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How the First Earth Day Came About

By Senator Gaylord Nelson, Founder of Earth Day

All across the country, evidence of environmental degradation was appearing everywhere, and everyone noticed except the political establishment. The environmental issue simply was not to be found on the nation’s political agenda. The people were concerned, but the politicians were not.

( . . .)

Earth Day worked because of the spontaneous response at the grassroots level. We had neither the time nor resources to organize 20 million demonstrators and the thousands of schools and local communities that participated. That was the remarkable thing about Earth Day. It organized itself.

http://www.source.ly/10NQ3#.T5QvbtVuqPY

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This is one of a number of stories about hundreds of dolphins stranded or found dead on beaches in the past year -this one from Peru, but they have been found on US shores en masse, too . . .

Mystery surrounds deaths of 877 dolphins washed ashore in Peru

By Marilia Brocchetto, CNN
updated 12:25 PM EDT, Sun April 22, 2012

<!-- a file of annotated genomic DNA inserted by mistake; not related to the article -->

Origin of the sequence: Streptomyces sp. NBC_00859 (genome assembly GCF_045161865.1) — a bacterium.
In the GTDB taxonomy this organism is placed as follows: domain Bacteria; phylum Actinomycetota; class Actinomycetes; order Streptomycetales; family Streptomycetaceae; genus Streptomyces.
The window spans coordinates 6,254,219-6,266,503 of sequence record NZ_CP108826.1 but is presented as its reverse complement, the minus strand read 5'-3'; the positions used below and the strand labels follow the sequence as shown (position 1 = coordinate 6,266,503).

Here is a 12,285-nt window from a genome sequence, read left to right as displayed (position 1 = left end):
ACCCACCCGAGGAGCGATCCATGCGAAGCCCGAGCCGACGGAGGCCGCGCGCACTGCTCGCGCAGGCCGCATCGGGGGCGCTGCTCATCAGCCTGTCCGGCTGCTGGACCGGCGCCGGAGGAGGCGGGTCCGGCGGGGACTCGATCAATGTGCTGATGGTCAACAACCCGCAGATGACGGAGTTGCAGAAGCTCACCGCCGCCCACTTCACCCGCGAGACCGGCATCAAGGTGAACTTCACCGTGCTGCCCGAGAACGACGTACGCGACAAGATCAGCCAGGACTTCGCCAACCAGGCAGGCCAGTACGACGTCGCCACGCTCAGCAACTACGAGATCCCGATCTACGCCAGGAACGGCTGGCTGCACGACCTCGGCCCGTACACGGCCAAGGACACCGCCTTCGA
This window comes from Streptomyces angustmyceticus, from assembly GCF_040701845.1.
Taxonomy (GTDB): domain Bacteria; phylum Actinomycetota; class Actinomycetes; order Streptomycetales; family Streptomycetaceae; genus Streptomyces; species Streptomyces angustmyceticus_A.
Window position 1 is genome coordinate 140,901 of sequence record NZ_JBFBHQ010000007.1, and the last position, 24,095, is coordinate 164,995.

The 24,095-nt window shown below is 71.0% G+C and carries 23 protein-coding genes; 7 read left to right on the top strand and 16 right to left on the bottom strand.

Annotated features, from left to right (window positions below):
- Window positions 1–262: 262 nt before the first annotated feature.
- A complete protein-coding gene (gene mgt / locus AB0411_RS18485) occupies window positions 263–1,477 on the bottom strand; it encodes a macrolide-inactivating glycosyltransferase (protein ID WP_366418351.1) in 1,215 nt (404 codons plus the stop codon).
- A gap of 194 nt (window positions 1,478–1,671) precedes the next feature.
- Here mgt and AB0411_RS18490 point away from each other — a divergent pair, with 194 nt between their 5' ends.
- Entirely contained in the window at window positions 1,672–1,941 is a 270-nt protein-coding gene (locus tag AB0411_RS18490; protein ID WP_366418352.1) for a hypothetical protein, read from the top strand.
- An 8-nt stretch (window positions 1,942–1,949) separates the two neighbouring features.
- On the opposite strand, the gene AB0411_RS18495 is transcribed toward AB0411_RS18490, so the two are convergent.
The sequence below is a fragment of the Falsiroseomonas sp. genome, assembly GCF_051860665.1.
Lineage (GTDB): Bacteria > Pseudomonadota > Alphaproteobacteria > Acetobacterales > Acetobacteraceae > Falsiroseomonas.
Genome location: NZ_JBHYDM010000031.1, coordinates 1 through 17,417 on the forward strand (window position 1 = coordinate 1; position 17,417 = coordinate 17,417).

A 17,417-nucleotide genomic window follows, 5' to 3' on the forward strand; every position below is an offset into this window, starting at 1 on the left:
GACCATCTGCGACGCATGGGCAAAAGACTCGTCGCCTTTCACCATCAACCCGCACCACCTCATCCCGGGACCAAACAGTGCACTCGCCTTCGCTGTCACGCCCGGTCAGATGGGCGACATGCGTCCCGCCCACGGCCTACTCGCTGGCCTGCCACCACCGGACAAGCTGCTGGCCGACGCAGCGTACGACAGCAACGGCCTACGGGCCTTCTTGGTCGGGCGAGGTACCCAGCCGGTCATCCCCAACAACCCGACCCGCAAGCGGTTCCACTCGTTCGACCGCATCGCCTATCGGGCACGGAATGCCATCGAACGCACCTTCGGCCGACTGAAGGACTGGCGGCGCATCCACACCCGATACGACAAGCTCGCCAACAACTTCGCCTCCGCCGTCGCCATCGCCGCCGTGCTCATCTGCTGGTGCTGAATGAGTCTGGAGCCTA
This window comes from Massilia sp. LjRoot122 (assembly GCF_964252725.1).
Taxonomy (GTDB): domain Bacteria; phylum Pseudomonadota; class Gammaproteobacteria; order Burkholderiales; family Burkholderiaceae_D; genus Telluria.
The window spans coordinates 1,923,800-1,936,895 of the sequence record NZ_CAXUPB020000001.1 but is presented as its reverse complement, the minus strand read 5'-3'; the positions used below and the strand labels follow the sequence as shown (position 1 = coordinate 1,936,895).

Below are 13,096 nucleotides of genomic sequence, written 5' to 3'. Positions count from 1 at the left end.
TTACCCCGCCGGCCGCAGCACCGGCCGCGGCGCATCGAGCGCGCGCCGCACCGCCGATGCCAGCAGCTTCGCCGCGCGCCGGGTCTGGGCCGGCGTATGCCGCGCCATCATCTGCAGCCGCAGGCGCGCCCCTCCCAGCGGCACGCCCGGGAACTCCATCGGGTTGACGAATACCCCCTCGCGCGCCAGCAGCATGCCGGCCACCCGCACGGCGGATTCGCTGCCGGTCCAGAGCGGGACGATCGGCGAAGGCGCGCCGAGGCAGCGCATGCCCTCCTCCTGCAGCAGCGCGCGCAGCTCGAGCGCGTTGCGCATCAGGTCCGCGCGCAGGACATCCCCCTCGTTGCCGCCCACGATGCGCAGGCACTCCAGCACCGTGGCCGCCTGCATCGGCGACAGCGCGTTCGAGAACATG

Quijandria said Thursday that 877 dolphins have washed up in a 220-kilometer (137-mile) area from Punta Aguja to Lambayeque, in the north of the country.
More than 80% of those dolphins were found in an advanced state of decomposition, making it difficult to study their deaths, according to Andina.
( . . . )

The dolphin deaths in Peru are just the latest in a worldwide trend.

In February, 179 dolphins –108 of which were dead — washed ashore in Cape Cod, in eastern United States, according to the International Fund for Animal Welfare. Marine biologists are still trying to determine the cause of those deaths.

[etc.]

http://www.cnn.com/2012/04/22/world/americas/peru-dead-dolphins/index.html

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A picture of the Tushka, Oklahoma tornado, an EF3 which struck the town on April 14, 2011 during the Mid-April 2011 tornado outbreak.

A picture of the Tushka, Oklahoma tornado, an EF3 which struck the town on April 14, 2011 during the Mid-April 2011 tornado outbreak.

(from)
http://en.wikipedia.org/wiki/Multiple_vortex_tornado

 

The May 2011 destructive EF5 Joplin tornado is an example of a multiple-vortex tornado.[1]

(The picture above is Oklahoma last year but there were a number of multiple-vortex tornadoes that ran their destruction across America last spring.)

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